Director Capital and Interlock Formation

This chapter models an Australian corporate interlock data set with a bipartite exponential random graph model (ERGM) (see Chapter 10) using the BPNet software, a version of the PNet software (Wang, Robins, & Pattison, 2009) for bipartite data. By using bipartite modeling, we are able to directly examine the interdependence long talked about in the sociological literature. That is, we are able to study social tie formation (corporate interlocks) as a function of (1) the individuals’ attributes (directors), (2) the groups’ attributes (corporations), (3) the interaction of individual and group attributes, and (4) purely structural network effects (social ties that form without reference to actor attributes).

Our primary substantive objective is to study the effects of director characteristics on the pattern of corporate interlock formation. In particular, we are interested in the effects of three types of corporate director power on the formation of corporate interlocks: (1) physical or financial capital (i.e., wealth), (2) membership of exclusive businessmen’s clubs, and (3) attendance at elite private schools.

Traditional elite and corporate interlock studies have tended to emphasize the unifying role of director social capital and the convergence of the many dimensions of director, corporate, social, and economic power at the apex of the corporate community. We argue that there is considerable differentiation in the purpose and effects of the many different forms of social and economic power within the corporate community. In particular, we argue that the alienability of the benefits of physical capital (Coleman, 1990/1994) leads owners to place relatively low emphasis on their own social capital (e.g., interlocks). We also argue that businessmen’s clubs and elite private schools, traditionally viewed as markers of upper-class membership and facilitators of corporate unity, play different roles within the Australian corporate community: we hypothesize that businessmen’s clubs are bonding social capital (Putnam, 2000, 2224) closer to in-group social capital, binding those corporations with common interests and identities, whereas private schools act as bridging social capital, providing between-group social capital, drawing together the disparate parts of the corporate community, with little differentiation on the basis of interests and identities of corporate groups united by private school ties.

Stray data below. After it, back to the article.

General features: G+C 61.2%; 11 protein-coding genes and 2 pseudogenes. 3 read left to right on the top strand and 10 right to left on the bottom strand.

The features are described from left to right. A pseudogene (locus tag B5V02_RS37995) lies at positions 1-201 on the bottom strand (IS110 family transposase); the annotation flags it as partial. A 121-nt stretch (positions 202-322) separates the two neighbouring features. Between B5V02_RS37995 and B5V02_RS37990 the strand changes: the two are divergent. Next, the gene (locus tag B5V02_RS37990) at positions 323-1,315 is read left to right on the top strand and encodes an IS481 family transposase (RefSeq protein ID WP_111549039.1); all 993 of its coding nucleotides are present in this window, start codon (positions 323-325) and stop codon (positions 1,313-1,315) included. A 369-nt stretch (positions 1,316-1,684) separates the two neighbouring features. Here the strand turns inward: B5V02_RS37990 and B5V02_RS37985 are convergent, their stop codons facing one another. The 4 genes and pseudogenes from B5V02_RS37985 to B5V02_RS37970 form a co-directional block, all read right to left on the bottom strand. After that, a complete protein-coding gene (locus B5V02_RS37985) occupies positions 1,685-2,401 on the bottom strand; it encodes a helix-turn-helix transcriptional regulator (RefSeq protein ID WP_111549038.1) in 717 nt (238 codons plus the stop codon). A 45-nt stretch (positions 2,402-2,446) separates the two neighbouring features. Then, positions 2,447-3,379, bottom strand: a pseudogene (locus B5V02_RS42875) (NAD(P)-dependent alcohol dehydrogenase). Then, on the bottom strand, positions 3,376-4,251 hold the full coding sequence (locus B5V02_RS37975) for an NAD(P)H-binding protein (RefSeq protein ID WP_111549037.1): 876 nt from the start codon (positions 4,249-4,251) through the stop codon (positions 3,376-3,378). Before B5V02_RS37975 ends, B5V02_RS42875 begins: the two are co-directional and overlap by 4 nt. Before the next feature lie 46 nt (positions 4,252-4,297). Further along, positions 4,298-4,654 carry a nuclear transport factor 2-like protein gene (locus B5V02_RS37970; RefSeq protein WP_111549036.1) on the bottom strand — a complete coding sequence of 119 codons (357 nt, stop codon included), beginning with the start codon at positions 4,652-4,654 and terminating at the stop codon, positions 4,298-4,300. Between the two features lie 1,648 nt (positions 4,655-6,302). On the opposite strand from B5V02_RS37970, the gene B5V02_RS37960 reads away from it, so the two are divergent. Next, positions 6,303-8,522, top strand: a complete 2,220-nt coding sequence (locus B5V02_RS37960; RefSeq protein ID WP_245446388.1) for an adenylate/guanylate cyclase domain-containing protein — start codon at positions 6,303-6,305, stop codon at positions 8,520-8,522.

In addition, we make three methodological contributions. First, we demonstrate that there are purely structural network effects that operate on corporate interlocks, independent of the economic, political, and sociological attributes of directors and corporations. In this, we are looking for effects similar to the one-mode effects we call “path closure” (Robins, Pattison, & Wang, 2009) or “transitivity” (Granovetter, 1973; Holland & Leinhardt, 1976; Watts & Strogatz, 1998), and other effects such as “popularity” (Barabasi & Albert, 1999; Frank & Strauss, 1986; Wasserman & Pattison, 1996), in which ties form purely in response to the pattern of ties that comprise the local neighborhood. In the case of bipartite networks, we expect to find effects such as a tendency for 3- paths (L3) to close and become 4-cycles (C4), and a tendency for popular directors to become more popular (modeled with star configurations of various sizes). Second, we demonstrate the added benefits, both in terms of model fit and sociological explanatory power, of introducing director and corporation attributes into bipartite modeling. We model the effects of corporate attributes such as political donations, public listing, foreign ownership, regulated industries, and turnover. We model the effect of director attributes such as individual wealth, members of businessmen’s clubs, and education at elite private schools. Finally, we explore the benefit of the inclusion of interaction effects for the increased or decreased likelihood of directorship formation between particular types of directors and corporations.

 
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